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Okay this may sound stupid but I need a little help... What do $\Large \frac{d}{dx}$ and $\Large \frac{dy}{dx}$ mean?

I need a thorough explanation. Thanks.

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    $\begingroup$ This is not precalculus, it is calculus. These symbols are derivatives. Are you familiar with derivatives?\ $\endgroup$ Commented Mar 25, 2013 at 15:44

5 Answers 5

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The symbol $$ \frac{dy}{dx} $$ means the derivative of $y$ with respect to $x$. If $y = f(x)$ is a function of $x$, then the symbol is defined as $$ \frac{dy}{dx} = \lim_{h\to 0}\frac{f(x+h) - f(x)}{h}. $$ and this is is (again) called the derivative of $y$ or the derivative of $f$. Note that it again is a function of $x$ in this case. Note that we do not here define this as $dy$ divided by $dx$. On their own $dy$ and $dx$ don't have any meaning (here). We take $\frac{dy}{dx}$ as a symbol on its own that can't be slit up into parts.

The symbol $$ \frac{d}{dx} $$ you can consider as an operator. You can apply this operator to a (differentiable) function. And you get a new function. So if $f$ is a (differentiable) function that it makes sense to "apply" $\frac{d}{dx}$ to $f$ and write $$ \frac{d}{dx}f $$ If you write $y = f(x)$, then this is the same as $$ \frac{d}{dx}y = \frac{dy}{dx}. $$

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    $\begingroup$ The confusion often arises from the fact that many writers call $dy/dx$ a "symbol" as if it were atomic, but then later start doing algebra with it. This leads to the question, "well, then what is $dy$ really?" $\endgroup$
    – Fixee
    Commented Mar 25, 2013 at 15:55
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    $\begingroup$ @Fixee: That is right. I often see this confusion which is why I always emphasize that $\frac{dy}{dx}$ is just a symbol. It is not a fraction. $\endgroup$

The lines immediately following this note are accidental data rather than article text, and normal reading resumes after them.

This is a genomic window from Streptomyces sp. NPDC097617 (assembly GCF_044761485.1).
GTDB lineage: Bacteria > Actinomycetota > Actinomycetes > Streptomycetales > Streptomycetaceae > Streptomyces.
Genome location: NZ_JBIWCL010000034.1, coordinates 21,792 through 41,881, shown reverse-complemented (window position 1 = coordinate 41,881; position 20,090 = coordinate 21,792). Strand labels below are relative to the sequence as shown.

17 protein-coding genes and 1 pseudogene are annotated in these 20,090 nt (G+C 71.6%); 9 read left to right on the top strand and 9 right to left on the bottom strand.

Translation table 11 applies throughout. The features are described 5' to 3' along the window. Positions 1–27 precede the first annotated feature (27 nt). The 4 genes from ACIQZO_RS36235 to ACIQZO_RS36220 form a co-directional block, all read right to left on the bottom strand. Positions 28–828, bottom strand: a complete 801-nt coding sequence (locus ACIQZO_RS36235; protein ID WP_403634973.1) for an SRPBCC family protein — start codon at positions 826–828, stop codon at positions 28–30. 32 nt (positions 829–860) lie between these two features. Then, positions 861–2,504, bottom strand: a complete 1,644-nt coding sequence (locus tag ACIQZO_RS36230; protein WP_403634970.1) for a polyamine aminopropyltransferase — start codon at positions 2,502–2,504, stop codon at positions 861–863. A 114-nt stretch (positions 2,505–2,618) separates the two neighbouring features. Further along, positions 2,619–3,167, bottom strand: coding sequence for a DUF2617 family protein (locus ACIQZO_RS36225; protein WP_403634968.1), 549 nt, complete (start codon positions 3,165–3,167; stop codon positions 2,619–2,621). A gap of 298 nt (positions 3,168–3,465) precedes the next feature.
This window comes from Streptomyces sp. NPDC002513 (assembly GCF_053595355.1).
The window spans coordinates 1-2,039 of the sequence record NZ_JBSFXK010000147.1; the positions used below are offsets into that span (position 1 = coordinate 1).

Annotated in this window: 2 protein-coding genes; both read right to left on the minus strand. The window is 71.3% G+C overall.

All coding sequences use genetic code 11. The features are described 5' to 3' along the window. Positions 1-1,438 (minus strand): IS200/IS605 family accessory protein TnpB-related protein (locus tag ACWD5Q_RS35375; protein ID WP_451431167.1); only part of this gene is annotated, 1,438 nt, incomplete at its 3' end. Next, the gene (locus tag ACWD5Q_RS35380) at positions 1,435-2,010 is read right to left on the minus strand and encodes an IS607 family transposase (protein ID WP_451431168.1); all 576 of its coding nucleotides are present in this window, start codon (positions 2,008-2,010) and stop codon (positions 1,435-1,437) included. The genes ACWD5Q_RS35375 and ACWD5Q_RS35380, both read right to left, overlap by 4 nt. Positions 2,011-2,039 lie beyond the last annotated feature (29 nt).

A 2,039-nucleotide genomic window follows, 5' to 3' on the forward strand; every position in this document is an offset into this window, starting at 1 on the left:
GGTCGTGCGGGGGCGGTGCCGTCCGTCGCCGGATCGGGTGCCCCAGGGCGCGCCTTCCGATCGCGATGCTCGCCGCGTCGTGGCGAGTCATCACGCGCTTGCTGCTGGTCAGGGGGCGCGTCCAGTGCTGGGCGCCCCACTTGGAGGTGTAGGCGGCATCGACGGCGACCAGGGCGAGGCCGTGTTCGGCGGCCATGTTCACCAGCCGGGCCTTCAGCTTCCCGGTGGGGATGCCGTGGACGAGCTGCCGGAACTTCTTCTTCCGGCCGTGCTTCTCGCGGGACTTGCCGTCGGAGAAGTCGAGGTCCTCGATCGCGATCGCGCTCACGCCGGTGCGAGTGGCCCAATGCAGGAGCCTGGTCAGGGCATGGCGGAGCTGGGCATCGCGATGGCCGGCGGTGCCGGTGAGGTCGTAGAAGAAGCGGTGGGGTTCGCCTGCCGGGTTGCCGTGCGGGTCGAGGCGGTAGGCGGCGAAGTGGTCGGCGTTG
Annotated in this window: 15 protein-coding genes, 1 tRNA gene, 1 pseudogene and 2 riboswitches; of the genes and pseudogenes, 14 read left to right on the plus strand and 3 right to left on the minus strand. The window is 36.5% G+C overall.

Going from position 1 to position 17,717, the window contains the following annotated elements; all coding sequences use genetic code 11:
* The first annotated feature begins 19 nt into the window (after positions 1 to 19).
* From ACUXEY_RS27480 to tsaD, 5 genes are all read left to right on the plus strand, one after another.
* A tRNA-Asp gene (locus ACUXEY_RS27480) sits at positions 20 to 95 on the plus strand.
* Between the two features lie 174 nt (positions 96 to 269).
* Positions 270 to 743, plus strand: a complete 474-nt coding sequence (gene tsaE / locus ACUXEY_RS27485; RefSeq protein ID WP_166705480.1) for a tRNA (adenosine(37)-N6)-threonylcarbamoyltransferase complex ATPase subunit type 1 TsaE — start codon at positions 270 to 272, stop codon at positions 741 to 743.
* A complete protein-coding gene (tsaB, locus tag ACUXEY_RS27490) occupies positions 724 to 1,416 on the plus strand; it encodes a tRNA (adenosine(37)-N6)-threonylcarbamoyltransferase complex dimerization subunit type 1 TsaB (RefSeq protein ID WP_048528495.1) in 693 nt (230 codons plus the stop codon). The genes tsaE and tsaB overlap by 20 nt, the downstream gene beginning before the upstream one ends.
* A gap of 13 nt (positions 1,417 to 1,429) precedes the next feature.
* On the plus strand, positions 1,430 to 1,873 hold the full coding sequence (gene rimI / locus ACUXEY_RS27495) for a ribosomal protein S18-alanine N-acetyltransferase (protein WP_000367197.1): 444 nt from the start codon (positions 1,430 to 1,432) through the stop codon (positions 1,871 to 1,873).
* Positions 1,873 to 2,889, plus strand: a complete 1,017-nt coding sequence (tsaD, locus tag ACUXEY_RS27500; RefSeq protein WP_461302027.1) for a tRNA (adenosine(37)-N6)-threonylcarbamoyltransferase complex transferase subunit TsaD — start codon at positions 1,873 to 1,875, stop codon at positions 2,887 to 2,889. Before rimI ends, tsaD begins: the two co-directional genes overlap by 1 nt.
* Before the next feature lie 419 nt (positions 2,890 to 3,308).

– Thomas
    Commented Mar 25, 2013 at 15:57
  • $\begingroup$ @Thomas It's kinda a fraction. It's the limit of a fraction. $\endgroup$ Commented May 1, 2015 at 21:35
  • $\begingroup$ (Or the "standard part" of a fraction, if you're doing nonstandard analysis...) $\endgroup$ Commented May 1, 2015 at 21:35
  • $\begingroup$ @Fixee See my answer. It is nevertheless CAN be defined as a fraction of two functions, rather than an atomic object. $\endgroup$
    – porton
    Commented May 1, 2015 at 21:59
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$\frac{d}{dx}$ means differentiate with respect to $x$.

$\frac{dy}{dx}$ means differentiate $y$ with respect to $x$.

Do you have any concrete examples for which you need to calculate these two? It would probably make it more easy to grasp for you if I could explain it in a few examples.

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  • $\begingroup$ Maybe calculating the flow rate of a tap based on how the container gets filled? $\endgroup$ Commented Mar 23, 2023 at 7:57
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$d f$ means the differential of function $f$. By definition $(df)(x) = \lambda t\in\mathbb{R}:f'(x)\cdot t$. In other words, differential is the linear function (of an additional variable denoted $t$ here) whose tangent is the derivative of $f$.

$d$ alone means the differential operator (a function of argument $f$).

Exercise: Show that $\frac{df}{dx}=f'$.

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  • $\begingroup$ Note that $\frac{F}{G}$ is defined for two functions $F$ and $G$ as $\frac{F}{G}(x)=\frac{F(x)}{G(x)}$. Thus $\frac{df}{dx}$ makes sense. $\endgroup$
    – porton
    Commented May 1, 2015 at 21:16
  • $\begingroup$ It is described in en.wikipedia.org/wiki/Differential_of_a_function $\endgroup$
    – porton
    Commented May 2, 2015 at 19:33
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I like to look at it this way: $dx$ and $dy$ are just representations of change in accordance to either $x$ or $y$ axis. If you take the the symbol for derivative $$\frac{dy}{dx}$$ and compare it to the formula for the slope: $$\frac{f(x_1) - f(x_2)}{x_1 - x_2}$$ we can clearly see that $dy$ and $dx$ depict change in $y$ and change in $x$ respectively.

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If $y=f(x)$ i.e., where $y$ is the equation ( the dependent variable) and $x$ is the independent variable. Meaning $x$ changes $y$.

Now $\frac{dy}{dx}$ means differentiate the equation $y$ in respect to $x$.

$\frac{d}{dx}$ means differentiate in respect to $x$.

Same way $\log x$ means find the natural logarithm of $x$, $\frac{d}{dx} x$ means find the derivative of $x$.

N.B. In an equation $k= h²+5 $, $\frac{dk}{dh}$ means differentiate the equation $k$ in respect to $h$. Its not always $\frac{dy}{dx}$.

I hope you understand

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  • $\begingroup$ Welcome to Mathematics Stack Exchange! A quick tour will enhance your experience. Here are helpful tips to write a good question and write a good answer. For equations, use MathJax. $\endgroup$
    – dantopa
    Commented Jun 27, 2019 at 3:57
  • $\begingroup$ See the answer given by Thomas $\endgroup$
    – nmasanta
    Commented Jun 27, 2019 at 4:52

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